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Predicate Felonies: Equating Out Of State Convictions With New York Penal Law


Predicate Felonies: Equating Out Of State Convictions With New York Penal Law

 

People v Jurgins

2015 NY Slip Op 09311

New York Court of Appeals

Decided on December 17, 2015

 

Issue: Whether an out of state conviction for attempted robbery is the equivalent of a felony in New York and provide the basis for second felony offender status. ?

behind-bars-198x300Holding: The Court of Appeals held that the only element of the second felony offender statute at issue is whether the D.C. conviction is the equivalent of a New York felony, a matter which the People bore the burden of establishing (see People v Yancy, 86 NY2d 239, 247 [1995]). A prior out of state conviction qualifies as a predicate felony conviction if it involved an offense for which a sentence to a term of imprisonment in excess of one year was authorized and is authorized in this state (Penal Law 70.06 [1] [b] [i]). Because New York authorizes a prison sentence of more than one year only for felonies, we must determine whether defendant’s foreign conviction is equivalent to a New York felony (People v Ramos, 19 NY3d 417, 419 [2012]; People v Muniz, 74 NY2d 464, 467 [1989]; People v Gonzalez, 61 NY2d 586, 592 [1984]).

Facts: Defendant pleaded guilty to the top count of robbery in the first degree. Pursuant to the plea offer, defendants guilty plea was in exchange for a promised sentence of 11 years in prison, plus five years of post-release supervision. The plea included treating defendant as a second felony offender. During the plea colloquy, the county clerk read a second felony information based on a 2000 Washington, D.C. conviction (the D.C conviction) for attempted to commit robbery, and advised defendant that he could challenge in on two grounds: that he was not the person named, or that the conviction was unconstitutionally obtained. Defendant did not challenge the prior conviction and Supreme Court adjudicated him as a second felony offender.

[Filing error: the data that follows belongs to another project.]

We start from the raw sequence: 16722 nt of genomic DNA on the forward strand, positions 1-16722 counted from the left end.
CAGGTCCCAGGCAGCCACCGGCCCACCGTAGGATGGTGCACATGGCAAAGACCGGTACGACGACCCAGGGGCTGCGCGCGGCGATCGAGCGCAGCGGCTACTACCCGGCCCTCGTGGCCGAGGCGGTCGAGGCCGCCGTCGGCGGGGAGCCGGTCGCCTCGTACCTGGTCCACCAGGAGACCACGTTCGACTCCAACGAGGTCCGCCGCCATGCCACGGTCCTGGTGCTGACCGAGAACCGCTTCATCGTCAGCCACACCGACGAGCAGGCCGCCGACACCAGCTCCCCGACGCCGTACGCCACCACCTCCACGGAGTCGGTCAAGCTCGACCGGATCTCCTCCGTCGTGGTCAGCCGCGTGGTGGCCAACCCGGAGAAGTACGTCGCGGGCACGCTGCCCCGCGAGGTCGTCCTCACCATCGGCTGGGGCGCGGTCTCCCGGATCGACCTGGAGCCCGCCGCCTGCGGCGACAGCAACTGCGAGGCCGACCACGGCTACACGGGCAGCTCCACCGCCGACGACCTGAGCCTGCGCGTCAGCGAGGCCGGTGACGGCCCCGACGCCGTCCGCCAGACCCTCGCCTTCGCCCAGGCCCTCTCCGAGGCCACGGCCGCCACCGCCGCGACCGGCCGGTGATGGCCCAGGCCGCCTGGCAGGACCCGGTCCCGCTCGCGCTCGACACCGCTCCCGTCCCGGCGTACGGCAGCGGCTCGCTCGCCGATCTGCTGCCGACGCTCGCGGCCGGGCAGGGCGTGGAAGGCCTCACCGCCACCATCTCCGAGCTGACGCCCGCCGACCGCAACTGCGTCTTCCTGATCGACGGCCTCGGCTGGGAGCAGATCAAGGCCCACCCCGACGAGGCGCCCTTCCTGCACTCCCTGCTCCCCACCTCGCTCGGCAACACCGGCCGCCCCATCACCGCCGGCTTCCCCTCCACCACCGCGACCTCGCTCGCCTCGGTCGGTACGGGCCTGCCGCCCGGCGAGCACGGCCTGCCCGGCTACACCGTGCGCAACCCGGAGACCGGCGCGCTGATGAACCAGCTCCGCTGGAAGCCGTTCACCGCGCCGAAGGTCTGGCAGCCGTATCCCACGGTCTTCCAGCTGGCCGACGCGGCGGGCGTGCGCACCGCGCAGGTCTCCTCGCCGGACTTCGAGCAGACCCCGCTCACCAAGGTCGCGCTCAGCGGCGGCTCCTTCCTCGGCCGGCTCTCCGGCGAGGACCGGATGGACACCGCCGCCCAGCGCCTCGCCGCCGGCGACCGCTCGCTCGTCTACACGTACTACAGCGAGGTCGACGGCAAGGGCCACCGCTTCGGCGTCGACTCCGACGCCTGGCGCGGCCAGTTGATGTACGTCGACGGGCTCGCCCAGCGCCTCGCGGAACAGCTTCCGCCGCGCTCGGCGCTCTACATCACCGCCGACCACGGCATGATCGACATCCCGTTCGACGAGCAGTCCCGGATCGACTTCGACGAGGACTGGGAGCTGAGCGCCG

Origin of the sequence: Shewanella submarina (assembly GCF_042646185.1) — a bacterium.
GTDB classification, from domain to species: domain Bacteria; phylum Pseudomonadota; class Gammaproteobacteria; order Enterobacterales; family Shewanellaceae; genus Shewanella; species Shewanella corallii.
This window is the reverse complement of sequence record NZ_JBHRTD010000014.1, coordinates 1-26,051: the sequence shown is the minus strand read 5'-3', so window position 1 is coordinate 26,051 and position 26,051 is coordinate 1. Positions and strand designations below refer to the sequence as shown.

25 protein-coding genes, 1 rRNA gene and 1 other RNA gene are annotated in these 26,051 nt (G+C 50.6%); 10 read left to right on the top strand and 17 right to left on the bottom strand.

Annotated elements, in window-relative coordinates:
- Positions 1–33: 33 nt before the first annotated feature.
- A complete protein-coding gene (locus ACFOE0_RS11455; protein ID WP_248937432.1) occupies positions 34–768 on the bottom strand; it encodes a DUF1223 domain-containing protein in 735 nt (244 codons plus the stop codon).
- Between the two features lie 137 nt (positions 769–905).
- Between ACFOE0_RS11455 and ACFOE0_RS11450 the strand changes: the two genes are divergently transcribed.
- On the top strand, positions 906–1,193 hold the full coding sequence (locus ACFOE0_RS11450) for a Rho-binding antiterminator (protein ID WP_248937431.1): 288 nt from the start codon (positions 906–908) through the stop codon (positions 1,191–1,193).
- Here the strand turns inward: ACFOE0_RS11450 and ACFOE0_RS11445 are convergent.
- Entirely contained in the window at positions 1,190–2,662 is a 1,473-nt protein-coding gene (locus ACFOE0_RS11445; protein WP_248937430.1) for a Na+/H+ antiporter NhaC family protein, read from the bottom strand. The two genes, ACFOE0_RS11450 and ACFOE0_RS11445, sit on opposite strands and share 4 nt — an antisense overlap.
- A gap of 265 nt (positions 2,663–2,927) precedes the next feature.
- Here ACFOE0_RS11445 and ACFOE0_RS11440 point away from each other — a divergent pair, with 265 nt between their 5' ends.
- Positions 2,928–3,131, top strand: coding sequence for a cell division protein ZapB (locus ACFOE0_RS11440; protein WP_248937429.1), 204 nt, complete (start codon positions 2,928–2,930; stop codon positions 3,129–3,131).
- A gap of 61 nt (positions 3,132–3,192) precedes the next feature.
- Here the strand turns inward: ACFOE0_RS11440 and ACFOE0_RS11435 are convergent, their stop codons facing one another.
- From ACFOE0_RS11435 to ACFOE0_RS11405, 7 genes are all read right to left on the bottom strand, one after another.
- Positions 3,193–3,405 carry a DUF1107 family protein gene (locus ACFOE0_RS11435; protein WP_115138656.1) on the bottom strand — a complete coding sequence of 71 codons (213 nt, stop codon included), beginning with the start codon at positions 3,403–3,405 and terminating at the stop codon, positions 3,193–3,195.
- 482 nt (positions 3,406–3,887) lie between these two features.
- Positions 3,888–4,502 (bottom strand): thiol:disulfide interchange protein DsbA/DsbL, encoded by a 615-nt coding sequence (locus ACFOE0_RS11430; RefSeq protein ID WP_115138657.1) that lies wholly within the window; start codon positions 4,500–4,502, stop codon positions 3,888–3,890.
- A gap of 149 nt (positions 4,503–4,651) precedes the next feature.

Defendant moved pursuant to a CPL 440.20 to set aside his sentence on the grounds that he was unlawfully sentenced as a second felony offender. Defendant asserted in his motion that he had agreed to the plea on the mistaken assumption that he was a second felony offender, as there was no discussion of how or whether the D.C conviction was equivalent to a felony in New York; that was denied. The Appellate Division held defendants argument without merit and the Court of Appeals granted leave to appeal.

New-York-Criminal-Appeals-Felony-Convictions
A prior out of state conviction qualifies as a predicate felony conviction if it involved an offense for which a sentence to a term of imprisonment in excess of one year was authorized and is authorized in this state, Penal Law 70.06[1][b][i]. Because New York authorizes a prison sentence of more than one year only for felonies, the Court held that they must determine whether defendants foreign conviction is equivalent to a New York felony, People v Ramos, 19 NY3d 417, 419 [2012].

The D.C statute underlying defendants prior conviction provides that, whoever by force or violence, whether against resistance or by sudden or stealthy seizure or snatching, or by putting in fear, shall take from the person or immediate actual possession of another anything of value, is guilty of robbery, (DC ST 22-2801; DC ST 22-2802 (attempt to commit robbery).

In New York, robbery is defined as forcible stealing. A person forcibly steals property and commits robbery when, in the course of committing a larceny, he or she uses or threatens the immediate use of physical force upon another person to prevent resistance to the taking or to compel the owner to deliver up the property, Penal Law 160.00.

law booksThe Court of Appeals held that they do not look at the underlying accusatory instrument to determine if the crime is equivalent to a New York Felony because the statute, itself, indicates that a person can be convicted of the D.C crime without committing an act that would qualify as a felony in New York. Defendants D.C conviction for attempt to commit robbery was not a proper basis for a predicate felony offender adjudication. The illegal determination that defendant is a second felony offender must therefore, be vacated and the matter remitted for further proceedings pursuant to CPL 440.20.


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